Opdivo Halts Hodgkin’s Progression in Those Who Earlier Had Achieved Remission, Study Shows

Opdivo Halts Hodgkin’s Progression in Those Who Earlier Had Achieved Remission, Study Shows
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Opdivo

Re-treatment with Opdivo (nivolumab) may be a safe and effective option to halt disease progression in patients with classical Hodgkin’s lymphoma (cHL) who previously achieved disease remission with the treatment, a study shows.

The results were presented in a scientific poster titled “Nivolumab re-treatment in patients with relapsed/refractory Hodgkin lymphoma” (page 50) at the 11th International Symposium on Hodgkin Lymphoma Oct. 27-29 in Cologne, Germany.

Opdivo, developed by Bristol-Myers Squibb, is approved in the U.S. and Europe for the treatment of classical Hodgkin’s lymphoma (cHL) in patients who relapsed or progressed after autologous hematopoietic stem cell transplant (HSCT) and treatment with Adcetris (brentuximab vedotin).

It works by counteracting a mechanism used by cancer cells to evade anti-cancer immune responses. This mechanism involves the production of PD-L1 by cancer cells to interact with the PD-1 receptor present at the surface of specific immune cells, which “shuts down” the immune response against them.

By suppressing PD-1/PD-L1 interaction, Opdivo restores the body’s capacity to activate the anti-tumor response and fight cancer cells.

Opdivo’s approval was based on integrated data from the CheckMate 039 Phase 1 (NCT01592370) and CheckMate 205 Phase 2 (NCT02181738) trials, which assessed the safety and efficacy of Opdivo in patients with relapsed or refractory cHL after undergoing HSCT and Adcetris treatment.

The results showed that 6% of patients achieved complete remission, and 60% showed partial responses. Over half of the patients had no signs of disease progression after one year of treatment.

However, the optimal duration of Opdivo treatment remains unclear.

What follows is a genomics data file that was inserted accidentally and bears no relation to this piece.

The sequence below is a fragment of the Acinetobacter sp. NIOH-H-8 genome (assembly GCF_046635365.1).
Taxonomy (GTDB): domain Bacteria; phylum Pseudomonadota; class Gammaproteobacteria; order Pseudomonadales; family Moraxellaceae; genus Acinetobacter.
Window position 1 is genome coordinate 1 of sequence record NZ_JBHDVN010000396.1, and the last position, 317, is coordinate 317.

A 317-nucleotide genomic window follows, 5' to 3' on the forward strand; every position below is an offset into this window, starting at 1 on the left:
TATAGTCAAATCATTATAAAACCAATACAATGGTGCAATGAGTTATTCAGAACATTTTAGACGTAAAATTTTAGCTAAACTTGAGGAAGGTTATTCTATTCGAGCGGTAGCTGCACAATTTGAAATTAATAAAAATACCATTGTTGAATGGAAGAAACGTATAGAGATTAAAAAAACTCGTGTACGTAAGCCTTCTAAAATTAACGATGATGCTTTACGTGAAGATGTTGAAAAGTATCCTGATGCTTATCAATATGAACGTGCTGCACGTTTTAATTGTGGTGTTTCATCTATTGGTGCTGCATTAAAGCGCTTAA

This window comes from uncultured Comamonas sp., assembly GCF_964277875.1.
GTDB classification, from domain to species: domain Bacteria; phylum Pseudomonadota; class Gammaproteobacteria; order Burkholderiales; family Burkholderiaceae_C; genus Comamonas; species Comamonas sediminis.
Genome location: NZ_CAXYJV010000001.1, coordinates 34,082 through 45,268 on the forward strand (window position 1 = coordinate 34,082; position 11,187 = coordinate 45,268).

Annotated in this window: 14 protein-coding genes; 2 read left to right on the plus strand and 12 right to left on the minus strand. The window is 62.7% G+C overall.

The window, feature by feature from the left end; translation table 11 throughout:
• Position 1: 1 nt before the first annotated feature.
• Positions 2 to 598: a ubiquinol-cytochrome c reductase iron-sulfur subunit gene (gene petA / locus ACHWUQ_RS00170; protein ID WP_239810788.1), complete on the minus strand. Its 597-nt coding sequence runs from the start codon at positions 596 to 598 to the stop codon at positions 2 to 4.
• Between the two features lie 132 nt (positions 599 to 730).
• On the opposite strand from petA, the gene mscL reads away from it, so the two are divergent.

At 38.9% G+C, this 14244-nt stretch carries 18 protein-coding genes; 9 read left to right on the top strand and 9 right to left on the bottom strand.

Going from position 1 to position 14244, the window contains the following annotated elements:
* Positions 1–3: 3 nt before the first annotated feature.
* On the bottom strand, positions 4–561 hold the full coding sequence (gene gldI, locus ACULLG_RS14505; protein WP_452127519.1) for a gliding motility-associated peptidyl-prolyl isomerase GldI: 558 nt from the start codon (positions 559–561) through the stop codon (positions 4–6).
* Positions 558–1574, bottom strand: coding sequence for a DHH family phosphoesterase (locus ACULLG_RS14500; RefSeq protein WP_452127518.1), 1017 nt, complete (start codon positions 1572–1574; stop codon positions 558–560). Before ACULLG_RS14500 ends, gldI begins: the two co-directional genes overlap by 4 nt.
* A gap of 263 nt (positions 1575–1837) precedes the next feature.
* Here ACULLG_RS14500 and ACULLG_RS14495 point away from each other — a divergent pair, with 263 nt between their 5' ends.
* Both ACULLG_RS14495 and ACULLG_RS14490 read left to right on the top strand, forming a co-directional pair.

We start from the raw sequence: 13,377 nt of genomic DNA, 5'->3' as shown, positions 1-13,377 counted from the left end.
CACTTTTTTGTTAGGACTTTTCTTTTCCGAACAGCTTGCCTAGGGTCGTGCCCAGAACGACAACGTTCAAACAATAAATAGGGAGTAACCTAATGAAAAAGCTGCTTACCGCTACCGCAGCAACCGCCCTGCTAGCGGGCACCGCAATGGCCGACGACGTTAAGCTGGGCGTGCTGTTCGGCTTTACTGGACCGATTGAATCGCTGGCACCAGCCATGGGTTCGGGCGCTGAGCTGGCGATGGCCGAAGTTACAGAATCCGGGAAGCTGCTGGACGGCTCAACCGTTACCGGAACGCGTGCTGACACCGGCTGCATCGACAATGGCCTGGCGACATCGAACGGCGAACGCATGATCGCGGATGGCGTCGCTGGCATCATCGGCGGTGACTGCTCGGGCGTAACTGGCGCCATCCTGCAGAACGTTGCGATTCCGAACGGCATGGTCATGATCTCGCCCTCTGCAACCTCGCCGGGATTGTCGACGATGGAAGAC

Researchers have now evaluated the safety and effectiveness of Opdivo re-treatment in patients who participated in the two trials and stopped Odpivo treatment after disease remission, but later showed disease progression.

Participants were eligible for re-treatment if they showed confirmed disease progression within a year (CheckMate 039 trial) or two years (CheckMate 205 trial) after their last Opdivo dose.

By May 2017 (data cutoff), five participants (four women and one men) in the CheckMate 039 study had been re-treated with Opdivo. They ranged in age from 26 to 53 years. After initial treatment with Opdivo, two achieved complete remission and three achieved partial remission.

After eight to 18 weeks of re-treatment with Opdivo, all patients achieved disease remission, with one showing complete response and the remaining four showing partial responses.

One patient was still on re-treatment at data cutoff due to the persistent progressive disease.

Patients had only mild treatment-related side effects, except for one patient who showed moderate neutropenia (reduced levels of neutrophils, a type of white blood cell) after 18 doses.

At the congress, researchers also presented data collected until May 2018 from two participants in the CheckMate 205 trial who received Opdivo re-treatment.

“These data provide further evidence of re-treatment benefit in patients with disease progression after initial response,” the researchers said.

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